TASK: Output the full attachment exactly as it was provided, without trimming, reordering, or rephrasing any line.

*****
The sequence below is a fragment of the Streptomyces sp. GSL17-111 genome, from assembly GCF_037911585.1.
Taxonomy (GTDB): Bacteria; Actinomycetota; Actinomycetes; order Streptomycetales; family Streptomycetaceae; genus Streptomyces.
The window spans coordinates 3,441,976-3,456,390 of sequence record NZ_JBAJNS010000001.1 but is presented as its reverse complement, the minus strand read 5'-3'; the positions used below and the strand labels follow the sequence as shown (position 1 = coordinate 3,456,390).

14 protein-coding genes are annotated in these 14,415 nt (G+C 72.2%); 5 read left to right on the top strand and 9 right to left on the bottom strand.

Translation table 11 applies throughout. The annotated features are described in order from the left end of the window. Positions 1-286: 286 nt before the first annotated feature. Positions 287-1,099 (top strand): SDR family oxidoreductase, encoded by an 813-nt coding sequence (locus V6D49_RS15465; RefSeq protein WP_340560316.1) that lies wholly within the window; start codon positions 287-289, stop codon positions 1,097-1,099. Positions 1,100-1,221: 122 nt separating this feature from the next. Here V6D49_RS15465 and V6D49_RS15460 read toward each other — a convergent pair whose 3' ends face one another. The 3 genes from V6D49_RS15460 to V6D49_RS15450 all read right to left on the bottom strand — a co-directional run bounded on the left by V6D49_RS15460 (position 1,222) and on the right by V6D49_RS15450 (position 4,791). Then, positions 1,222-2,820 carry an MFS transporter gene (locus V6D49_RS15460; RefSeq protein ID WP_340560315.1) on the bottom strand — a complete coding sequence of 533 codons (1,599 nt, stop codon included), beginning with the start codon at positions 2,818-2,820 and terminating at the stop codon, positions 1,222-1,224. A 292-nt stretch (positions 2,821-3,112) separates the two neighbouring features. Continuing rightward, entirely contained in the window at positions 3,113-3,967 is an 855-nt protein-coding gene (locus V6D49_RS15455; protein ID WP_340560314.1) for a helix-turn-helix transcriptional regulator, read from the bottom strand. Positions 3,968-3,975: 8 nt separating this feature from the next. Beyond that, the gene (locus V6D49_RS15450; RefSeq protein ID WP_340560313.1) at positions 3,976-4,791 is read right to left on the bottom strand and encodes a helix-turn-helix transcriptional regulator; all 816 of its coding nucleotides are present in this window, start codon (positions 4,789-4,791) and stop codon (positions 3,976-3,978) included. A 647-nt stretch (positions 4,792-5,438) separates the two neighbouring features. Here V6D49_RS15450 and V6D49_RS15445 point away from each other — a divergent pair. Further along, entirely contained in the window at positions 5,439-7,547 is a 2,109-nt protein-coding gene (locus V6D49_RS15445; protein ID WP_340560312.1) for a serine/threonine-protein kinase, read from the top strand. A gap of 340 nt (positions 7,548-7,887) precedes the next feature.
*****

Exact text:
The sequence below is a fragment of the Streptomyces sp. GSL17-111 genome, from assembly GCF_037911585.1.
Taxonomy (GTDB): Bacteria; Actinomycetota; Actinomycetes; order Streptomycetales; family Streptomycetaceae; genus Streptomyces.
The window spans coordinates 3,441,976-3,456,390 of sequence record NZ_JBAJNS010000001.1 but is presented as its reverse complement, the minus strand read 5'-3'; the positions used below and the strand labels follow the sequence as shown (position 1 = coordinate 3,456,390).

14 protein-coding genes are annotated in these 14,415 nt (G+C 72.2%); 5 read left to right on the top strand and 9 right to left on the bottom strand.

Translation table 11 applies throughout. The annotated features are described in order from the left end of the window. Positions 1-286: 286 nt before the first annotated feature. Positions 287-1,099 (top strand): SDR family oxidoreductase, encoded by an 813-nt coding sequence (locus V6D49_RS15465; RefSeq protein WP_340560316.1) that lies wholly within the window; start codon positions 287-289, stop codon positions 1,097-1,099. Positions 1,100-1,221: 122 nt separating this feature from the next. Here V6D49_RS15465 and V6D49_RS15460 read toward each other — a convergent pair whose 3' ends face one another. The 3 genes from V6D49_RS15460 to V6D49_RS15450 all read right to left on the bottom strand — a co-directional run bounded on the left by V6D49_RS15460 (position 1,222) and on the right by V6D49_RS15450 (position 4,791). Then, positions 1,222-2,820 carry an MFS transporter gene (locus V6D49_RS15460; RefSeq protein ID WP_340560315.1) on the bottom strand — a complete coding sequence of 533 codons (1,599 nt, stop codon included), beginning with the start codon at positions 2,818-2,820 and terminating at the stop codon, positions 1,222-1,224. A 292-nt stretch (positions 2,821-3,112) separates the two neighbouring features. Continuing rightward, entirely contained in the window at positions 3,113-3,967 is an 855-nt protein-coding gene (locus V6D49_RS15455; protein ID WP_340560314.1) for a helix-turn-helix transcriptional regulator, read from the bottom strand. Positions 3,968-3,975: 8 nt separating this feature from the next. Beyond that, the gene (locus V6D49_RS15450; RefSeq protein ID WP_340560313.1) at positions 3,976-4,791 is read right to left on the bottom strand and encodes a helix-turn-helix transcriptional regulator; all 816 of its coding nucleotides are present in this window, start codon (positions 4,789-4,791) and stop codon (positions 3,976-3,978) included. A 647-nt stretch (positions 4,792-5,438) separates the two neighbouring features. Here V6D49_RS15450 and V6D49_RS15445 point away from each other — a divergent pair. Further along, entirely contained in the window at positions 5,439-7,547 is a 2,109-nt protein-coding gene (locus V6D49_RS15445; protein ID WP_340560312.1) for a serine/threonine-protein kinase, read from the top strand. A gap of 340 nt (positions 7,548-7,887) precedes the next feature.